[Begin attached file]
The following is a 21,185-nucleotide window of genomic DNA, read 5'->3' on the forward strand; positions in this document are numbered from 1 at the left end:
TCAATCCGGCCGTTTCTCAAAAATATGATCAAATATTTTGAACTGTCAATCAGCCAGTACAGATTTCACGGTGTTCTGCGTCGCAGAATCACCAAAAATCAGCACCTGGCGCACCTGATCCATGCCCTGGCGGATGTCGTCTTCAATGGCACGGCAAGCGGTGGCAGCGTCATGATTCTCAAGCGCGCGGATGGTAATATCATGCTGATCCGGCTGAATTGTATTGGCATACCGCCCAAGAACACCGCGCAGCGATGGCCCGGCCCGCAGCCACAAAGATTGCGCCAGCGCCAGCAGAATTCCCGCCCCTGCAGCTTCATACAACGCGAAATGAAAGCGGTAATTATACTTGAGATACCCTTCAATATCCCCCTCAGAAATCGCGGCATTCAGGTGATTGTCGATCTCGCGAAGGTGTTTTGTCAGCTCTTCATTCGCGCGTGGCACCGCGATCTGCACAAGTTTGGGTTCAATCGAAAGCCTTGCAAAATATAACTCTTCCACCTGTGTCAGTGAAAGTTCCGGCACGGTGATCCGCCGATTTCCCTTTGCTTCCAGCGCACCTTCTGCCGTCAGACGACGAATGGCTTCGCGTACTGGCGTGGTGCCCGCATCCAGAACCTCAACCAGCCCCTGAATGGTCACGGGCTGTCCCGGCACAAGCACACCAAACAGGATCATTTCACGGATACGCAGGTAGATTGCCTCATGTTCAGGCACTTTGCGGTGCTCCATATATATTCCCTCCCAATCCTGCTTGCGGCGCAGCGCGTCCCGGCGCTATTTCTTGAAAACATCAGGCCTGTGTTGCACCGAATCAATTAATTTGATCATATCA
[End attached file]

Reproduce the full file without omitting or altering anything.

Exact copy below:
The following is a 21,185-nucleotide window of genomic DNA, read 5'->3' on the forward strand; positions in this document are numbered from 1 at the left end:
TCAATCCGGCCGTTTCTCAAAAATATGATCAAATATTTTGAACTGTCAATCAGCCAGTACAGATTTCACGGTGTTCTGCGTCGCAGAATCACCAAAAATCAGCACCTGGCGCACCTGATCCATGCCCTGGCGGATGTCGTCTTCAATGGCACGGCAAGCGGTGGCAGCGTCATGATTCTCAAGCGCGCGGATGGTAATATCATGCTGATCCGGCTGAATTGTATTGGCATACCGCCCAAGAACACCGCGCAGCGATGGCCCGGCCCGCAGCCACAAAGATTGCGCCAGCGCCAGCAGAATTCCCGCCCCTGCAGCTTCATACAACGCGAAATGAAAGCGGTAATTATACTTGAGATACCCTTCAATATCCCCCTCAGAAATCGCGGCATTCAGGTGATTGTCGATCTCGCGAAGGTGTTTTGTCAGCTCTTCATTCGCGCGTGGCACCGCGATCTGCACAAGTTTGGGTTCAATCGAAAGCCTTGCAAAATATAACTCTTCCACCTGTGTCAGTGAAAGTTCCGGCACGGTGATCCGCCGATTTCCCTTTGCTTCCAGCGCACCTTCTGCCGTCAGACGACGAATGGCTTCGCGTACTGGCGTGGTGCCCGCATCCAGAACCTCAACCAGCCCCTGAATGGTCACGGGCTGTCCCGGCACAAGCACACCAAACAGGATCATTTCACGGATACGCAGGTAGATTGCCTCATGTTCAGGCACTTTGCGGTGCTCCATATATATTCCCTCCCAATCCTGCTTGCGGCGCAGCGCGTCCCGGCGCTATTTCTTGAAAACATCAGGCCTGTGTTGCACCGAATCAATTAATTTGATCATATCA